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Baptisia x 'purple smoke'

Pronunciation: Bap-tease-ee-ah
Family: Fabaceae
Common Name: Purple smoke false indigo
Cultivar: Purple smoke
Plant Type:
  • perennial
Height to: 4'
Width to: 4'
USDA Hardiness Zones:
  • -20 to -30ºF ZONE 4
  • -10 to -20ºF ZONE 5
  • 0 to -10ºF ZONE 6
  • 10 to 0ºF ZONE 7
  • 20 to 10ºF ZONE 8
  • 30 to 20ºF ZONE 9
Sun Exposure:
  • part sun
  • full sun
Bloom Season:
  • mid spring
  • late spring
  • early summer
Bloom Description: Purple smoke false indigo (baptisia x 'purple smoke') bears dusty purple or smoky violet florets to 1in. Wide in spikes (terminal racemes) 6-9in. Long usually, but possibly to 12in. , 5 but generally more flowers per raceme; opening from bottom to top, racemes erect but slightly arching above foliage; april (south) to june (north); bean-like attractive seed pods 2-3in. Long in late season; may have 50 flower stalks or more when mature
Soil Type: Purple smoke false indigo (baptisia x 'purple smoke') prefers well-drained average loam, tolerates drought once established (with deep taproot); grows best in infertile, acidic soils
Pests and Diseases: Purple smoke false indigo (baptisia x 'purple smoke') is rarely affected by pests and diseases.
Propagation: Purple smoke false indigo (baptisia x 'purple smoke') should be propagated by cuttings, a hybrid so wont come true from seeds
Winter Sowing Zones: Zones 4-8
Notes for Identification: Growth rate, habit: slow, upright purple smoke false indigo (baptisia x 'purple smoke')  foliage: resembles large clover, pea-like, 3-parted compound, alternate, gray-green on charcoal green stems when mature purple smoke false indigo (baptisia x 'purple smoke')  landscape habit, uses: massed, borders, prairie and meadow gardens, naturalized borders, shrub hedge; underplant with daffodils and hardy geraniums, and interplant with ornamental grasses such as moor grass, feather reed grass, or switchgrass; interplant with new england asters, tall garden phlox, and false lupine (thermopsis) purple smoke false indigo (baptisia x 'purple smoke')  other interest: selected in 1996 by rob gardner of the nc botanical garden and introduced by niche gardens (nc), from a seedling bed with possible parents of alba (stem color), minor, and australis (blue flowers); native; common name from use of species australis by native americans for blue dye which was inferior to true indigo dye (from indigofera), and genus name too refers to this property from greek "bapto" meaning "to dye"; flowers resemble lupines; deer resistant other culture: with taproot hard to transplant once established; may take 3 years to reach mature size and become established; may need staking if too fertile, or if too shady pin it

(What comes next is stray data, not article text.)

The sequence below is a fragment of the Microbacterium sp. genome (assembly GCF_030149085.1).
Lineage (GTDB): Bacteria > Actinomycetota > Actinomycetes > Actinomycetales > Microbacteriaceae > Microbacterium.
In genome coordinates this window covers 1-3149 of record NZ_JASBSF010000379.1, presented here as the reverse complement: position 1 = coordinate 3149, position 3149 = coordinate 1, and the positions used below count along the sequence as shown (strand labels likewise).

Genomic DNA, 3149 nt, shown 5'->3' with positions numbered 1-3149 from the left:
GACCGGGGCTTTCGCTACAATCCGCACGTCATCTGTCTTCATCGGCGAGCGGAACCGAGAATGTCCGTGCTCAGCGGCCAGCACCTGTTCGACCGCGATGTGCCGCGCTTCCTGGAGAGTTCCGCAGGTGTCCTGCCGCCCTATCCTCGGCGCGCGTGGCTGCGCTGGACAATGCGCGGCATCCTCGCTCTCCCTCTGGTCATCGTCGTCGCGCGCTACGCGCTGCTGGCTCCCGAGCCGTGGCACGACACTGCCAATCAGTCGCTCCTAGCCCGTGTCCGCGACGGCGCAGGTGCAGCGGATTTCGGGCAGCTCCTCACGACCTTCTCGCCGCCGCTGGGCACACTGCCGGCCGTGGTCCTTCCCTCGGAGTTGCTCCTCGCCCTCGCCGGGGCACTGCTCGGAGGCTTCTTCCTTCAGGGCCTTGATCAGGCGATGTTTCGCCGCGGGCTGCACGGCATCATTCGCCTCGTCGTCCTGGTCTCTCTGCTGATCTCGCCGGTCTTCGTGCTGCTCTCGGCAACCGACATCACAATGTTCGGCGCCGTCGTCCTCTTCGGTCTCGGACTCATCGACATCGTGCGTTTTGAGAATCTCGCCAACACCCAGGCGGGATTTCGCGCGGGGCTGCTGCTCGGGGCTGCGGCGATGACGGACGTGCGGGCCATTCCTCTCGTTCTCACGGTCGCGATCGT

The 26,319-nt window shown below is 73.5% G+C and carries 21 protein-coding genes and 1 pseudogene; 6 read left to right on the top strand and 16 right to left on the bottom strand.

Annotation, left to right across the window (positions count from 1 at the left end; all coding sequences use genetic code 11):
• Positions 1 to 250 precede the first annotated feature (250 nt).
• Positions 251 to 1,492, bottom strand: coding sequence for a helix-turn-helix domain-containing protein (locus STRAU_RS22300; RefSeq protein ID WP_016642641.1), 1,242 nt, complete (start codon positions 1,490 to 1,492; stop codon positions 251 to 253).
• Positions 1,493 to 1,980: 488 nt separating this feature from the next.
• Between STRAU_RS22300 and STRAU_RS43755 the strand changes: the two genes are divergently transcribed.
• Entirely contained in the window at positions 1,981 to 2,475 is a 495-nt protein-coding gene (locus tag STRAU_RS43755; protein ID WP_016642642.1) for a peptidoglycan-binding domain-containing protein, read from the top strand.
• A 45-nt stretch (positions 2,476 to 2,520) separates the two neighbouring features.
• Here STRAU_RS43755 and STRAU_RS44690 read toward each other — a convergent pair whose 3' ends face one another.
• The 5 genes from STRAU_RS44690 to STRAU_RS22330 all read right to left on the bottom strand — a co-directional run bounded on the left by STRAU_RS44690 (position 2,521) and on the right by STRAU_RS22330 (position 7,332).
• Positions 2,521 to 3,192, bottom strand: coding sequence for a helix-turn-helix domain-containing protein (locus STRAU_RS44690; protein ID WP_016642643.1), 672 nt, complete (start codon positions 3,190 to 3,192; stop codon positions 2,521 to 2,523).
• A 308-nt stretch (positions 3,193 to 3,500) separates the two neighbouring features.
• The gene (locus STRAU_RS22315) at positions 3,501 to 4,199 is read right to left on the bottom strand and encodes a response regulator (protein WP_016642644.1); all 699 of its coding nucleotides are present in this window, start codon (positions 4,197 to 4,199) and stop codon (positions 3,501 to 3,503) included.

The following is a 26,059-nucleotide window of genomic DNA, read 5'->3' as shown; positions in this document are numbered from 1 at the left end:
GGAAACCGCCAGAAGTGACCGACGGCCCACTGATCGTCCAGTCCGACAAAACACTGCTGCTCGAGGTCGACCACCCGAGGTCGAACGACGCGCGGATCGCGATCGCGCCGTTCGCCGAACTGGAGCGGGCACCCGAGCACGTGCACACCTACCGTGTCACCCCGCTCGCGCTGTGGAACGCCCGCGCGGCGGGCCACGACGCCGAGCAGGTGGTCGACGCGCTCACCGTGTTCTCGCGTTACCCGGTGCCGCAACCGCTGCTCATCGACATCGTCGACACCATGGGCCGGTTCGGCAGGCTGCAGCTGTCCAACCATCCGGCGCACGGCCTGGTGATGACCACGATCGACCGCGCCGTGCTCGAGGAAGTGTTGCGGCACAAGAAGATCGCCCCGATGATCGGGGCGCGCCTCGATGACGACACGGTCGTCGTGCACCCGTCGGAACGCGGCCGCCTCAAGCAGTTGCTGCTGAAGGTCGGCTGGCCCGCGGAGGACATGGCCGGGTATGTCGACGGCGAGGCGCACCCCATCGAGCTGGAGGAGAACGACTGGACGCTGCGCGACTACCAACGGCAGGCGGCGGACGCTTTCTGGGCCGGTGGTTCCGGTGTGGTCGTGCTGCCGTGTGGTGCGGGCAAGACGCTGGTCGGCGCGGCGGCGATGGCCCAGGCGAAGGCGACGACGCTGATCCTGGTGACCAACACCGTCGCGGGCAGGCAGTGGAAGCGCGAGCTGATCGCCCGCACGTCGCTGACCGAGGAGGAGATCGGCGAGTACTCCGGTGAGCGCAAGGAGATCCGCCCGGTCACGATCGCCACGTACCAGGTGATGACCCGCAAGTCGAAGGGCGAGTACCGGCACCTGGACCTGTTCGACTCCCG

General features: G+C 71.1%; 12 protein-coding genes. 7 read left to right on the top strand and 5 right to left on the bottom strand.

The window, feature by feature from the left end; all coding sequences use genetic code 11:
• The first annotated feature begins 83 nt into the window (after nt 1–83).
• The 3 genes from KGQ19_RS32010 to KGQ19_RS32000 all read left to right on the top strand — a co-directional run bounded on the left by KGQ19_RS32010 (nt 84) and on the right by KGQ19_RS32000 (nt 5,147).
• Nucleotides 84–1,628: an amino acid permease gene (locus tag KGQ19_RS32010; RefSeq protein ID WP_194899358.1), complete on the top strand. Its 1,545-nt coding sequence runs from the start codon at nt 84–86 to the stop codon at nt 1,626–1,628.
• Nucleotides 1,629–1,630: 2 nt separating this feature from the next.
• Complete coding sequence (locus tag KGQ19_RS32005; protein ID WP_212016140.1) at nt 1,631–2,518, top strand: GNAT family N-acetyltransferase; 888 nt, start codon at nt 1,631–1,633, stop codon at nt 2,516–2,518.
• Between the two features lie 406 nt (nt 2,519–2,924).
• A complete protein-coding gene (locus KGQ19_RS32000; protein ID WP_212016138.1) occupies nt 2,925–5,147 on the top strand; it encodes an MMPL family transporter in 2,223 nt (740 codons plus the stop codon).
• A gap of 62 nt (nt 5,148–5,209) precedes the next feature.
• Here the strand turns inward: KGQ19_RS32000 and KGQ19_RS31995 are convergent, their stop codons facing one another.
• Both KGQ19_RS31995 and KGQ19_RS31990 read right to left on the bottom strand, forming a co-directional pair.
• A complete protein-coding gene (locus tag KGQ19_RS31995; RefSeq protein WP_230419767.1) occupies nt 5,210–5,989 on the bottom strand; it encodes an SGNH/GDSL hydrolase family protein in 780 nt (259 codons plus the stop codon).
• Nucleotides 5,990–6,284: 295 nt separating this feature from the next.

USDA Heat Zones (days above 86ºF):
  • 14 to 30 days ZONE 4
  • 30 to 45 days ZONE 5
  • 45 to 60 days ZONE 6
  • 60 to 90 days ZONE 7
  • 90 to 120 days ZONE 8
Seed photo: 0
Seed Label: 0
Located in: Perennials
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